The band, Smith in particular, wanted to make the album with a different producer than Mike Hedges, who had produced Seventeen Seconds and Faith. The group settled with Phil Thornalley.[2] Pornography is the last Cure album to feature founding band member Lol Tolhurst as the band's drummer (he then became the band's keyboardist), and is also the first time he played keyboards on a Cure release.[2] The album was recorded at RAK Studios from January to April 1982.[5]

On the album's recording sessions, Smith noted "there was a lot of drugs involved".[2] The band took LSD and drank a lot of alcohol, and to save money they slept in the office of their record label.[3] The musicians usually turned up at eight, and left at midday looking "fairly deranged". Smith related: "We had an arrangement with the off-licence up the road, every night they would bring in supplies. We decided we weren’t going to throw anything out. We built this mountain of empties in the corner, a gigantic pile of debris in the corner. It just grew and grew".[3] According to Tolhurst, "we wanted to make the ultimate, intense album. I can't remember exactly why, but we did".[2] The recording sessions commenced and concluded in three weeks. Smith noted, "At the time, I lost every friend I had, everyone, without exception, because I was incredibly obnoxious, appalling, self-centered". He also noted that with the album, he "channeled all the self-destructive elements of my personality into doing something".[2]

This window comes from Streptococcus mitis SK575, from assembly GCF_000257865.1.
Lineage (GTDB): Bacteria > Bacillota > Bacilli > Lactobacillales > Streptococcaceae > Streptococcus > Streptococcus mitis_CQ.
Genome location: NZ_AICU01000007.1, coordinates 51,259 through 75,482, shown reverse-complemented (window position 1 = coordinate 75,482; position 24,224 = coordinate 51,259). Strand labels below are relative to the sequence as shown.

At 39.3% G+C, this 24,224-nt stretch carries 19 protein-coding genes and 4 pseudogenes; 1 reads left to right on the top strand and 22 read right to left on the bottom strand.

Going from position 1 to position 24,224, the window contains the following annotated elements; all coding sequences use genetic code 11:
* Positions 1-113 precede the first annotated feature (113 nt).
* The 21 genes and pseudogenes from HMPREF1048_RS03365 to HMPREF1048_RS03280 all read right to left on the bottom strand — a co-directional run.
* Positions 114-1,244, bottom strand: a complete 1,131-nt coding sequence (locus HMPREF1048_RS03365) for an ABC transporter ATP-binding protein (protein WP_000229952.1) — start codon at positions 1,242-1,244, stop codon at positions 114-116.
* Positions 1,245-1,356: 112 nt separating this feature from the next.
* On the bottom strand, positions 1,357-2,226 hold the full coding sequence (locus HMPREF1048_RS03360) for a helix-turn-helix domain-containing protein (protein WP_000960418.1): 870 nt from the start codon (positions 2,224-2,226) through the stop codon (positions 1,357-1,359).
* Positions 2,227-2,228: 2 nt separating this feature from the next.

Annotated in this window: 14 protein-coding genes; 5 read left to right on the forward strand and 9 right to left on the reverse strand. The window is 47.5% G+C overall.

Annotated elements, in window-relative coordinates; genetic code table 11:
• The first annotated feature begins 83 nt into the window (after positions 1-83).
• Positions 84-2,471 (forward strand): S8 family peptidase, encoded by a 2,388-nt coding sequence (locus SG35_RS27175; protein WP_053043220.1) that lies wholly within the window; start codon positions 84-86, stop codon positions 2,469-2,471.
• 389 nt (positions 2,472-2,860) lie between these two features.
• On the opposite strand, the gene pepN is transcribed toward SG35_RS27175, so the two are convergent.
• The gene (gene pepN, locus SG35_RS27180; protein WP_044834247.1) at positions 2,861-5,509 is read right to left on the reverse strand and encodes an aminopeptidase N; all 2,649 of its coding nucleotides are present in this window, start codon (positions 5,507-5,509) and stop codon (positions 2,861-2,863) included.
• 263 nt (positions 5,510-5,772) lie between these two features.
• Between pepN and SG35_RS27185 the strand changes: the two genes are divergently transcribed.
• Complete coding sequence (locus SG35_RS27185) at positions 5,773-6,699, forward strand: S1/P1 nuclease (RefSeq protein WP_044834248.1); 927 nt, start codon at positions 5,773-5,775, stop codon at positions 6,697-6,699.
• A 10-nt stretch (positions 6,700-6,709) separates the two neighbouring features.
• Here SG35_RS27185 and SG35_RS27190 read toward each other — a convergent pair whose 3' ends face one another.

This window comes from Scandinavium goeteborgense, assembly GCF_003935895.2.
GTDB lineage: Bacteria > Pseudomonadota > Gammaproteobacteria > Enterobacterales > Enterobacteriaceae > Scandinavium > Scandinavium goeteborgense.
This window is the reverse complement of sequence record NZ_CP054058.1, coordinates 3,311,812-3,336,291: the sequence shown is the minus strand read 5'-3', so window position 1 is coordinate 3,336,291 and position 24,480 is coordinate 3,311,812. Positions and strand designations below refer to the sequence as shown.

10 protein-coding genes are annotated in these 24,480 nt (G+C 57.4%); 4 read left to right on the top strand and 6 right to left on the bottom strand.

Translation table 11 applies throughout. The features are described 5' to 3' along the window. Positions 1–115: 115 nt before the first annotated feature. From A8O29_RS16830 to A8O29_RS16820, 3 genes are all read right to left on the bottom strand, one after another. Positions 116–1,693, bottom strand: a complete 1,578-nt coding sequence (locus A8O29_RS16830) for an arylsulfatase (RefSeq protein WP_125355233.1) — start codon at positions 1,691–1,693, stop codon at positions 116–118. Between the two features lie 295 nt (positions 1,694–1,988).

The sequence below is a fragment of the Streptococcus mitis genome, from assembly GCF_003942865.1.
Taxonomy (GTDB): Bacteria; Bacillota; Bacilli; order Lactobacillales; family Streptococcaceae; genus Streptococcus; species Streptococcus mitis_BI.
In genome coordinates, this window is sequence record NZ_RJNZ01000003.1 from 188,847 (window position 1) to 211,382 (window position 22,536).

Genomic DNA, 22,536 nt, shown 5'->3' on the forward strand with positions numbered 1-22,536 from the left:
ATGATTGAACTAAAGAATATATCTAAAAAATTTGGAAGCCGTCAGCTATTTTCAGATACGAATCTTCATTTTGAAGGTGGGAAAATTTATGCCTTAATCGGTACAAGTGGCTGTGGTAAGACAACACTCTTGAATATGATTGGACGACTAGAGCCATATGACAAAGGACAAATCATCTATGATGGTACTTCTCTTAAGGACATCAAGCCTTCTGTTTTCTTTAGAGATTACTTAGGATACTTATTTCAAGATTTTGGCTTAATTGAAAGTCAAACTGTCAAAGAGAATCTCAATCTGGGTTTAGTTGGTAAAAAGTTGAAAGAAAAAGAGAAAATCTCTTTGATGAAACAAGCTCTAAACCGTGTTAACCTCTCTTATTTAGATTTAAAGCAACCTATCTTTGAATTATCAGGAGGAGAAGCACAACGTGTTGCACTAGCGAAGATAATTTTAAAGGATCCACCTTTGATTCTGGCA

Regarding the album's musical style, NME reviewer Dave Hill wrote, "The drums, guitars, voice and production style are pressed scrupulously together in a murderous unity of surging, textured mood". Hill further described it as "Phil Spector in Hell".[6] Trouser Press said about the track "A Short Term Effect": it "stresses ephemeralness with Smith's echo-laden voice decelerating at the end of each phrase".[7] Ira Robbins observed that "the song closest to basic pop" is "A Strange Day": it "has overdubbed backing vocals plus a delineated verse and chorus wrapped in some strangely consonant guitar figures".[7] The journalist also commented: the song "Cold" "gets the full gothic treatment", with "grandiose minor-mode organ swells".[7] Describing the title track, writer Dave McCullough said: it "tries to copy Cabaret Voltaire, all shuddering tape noise".[8]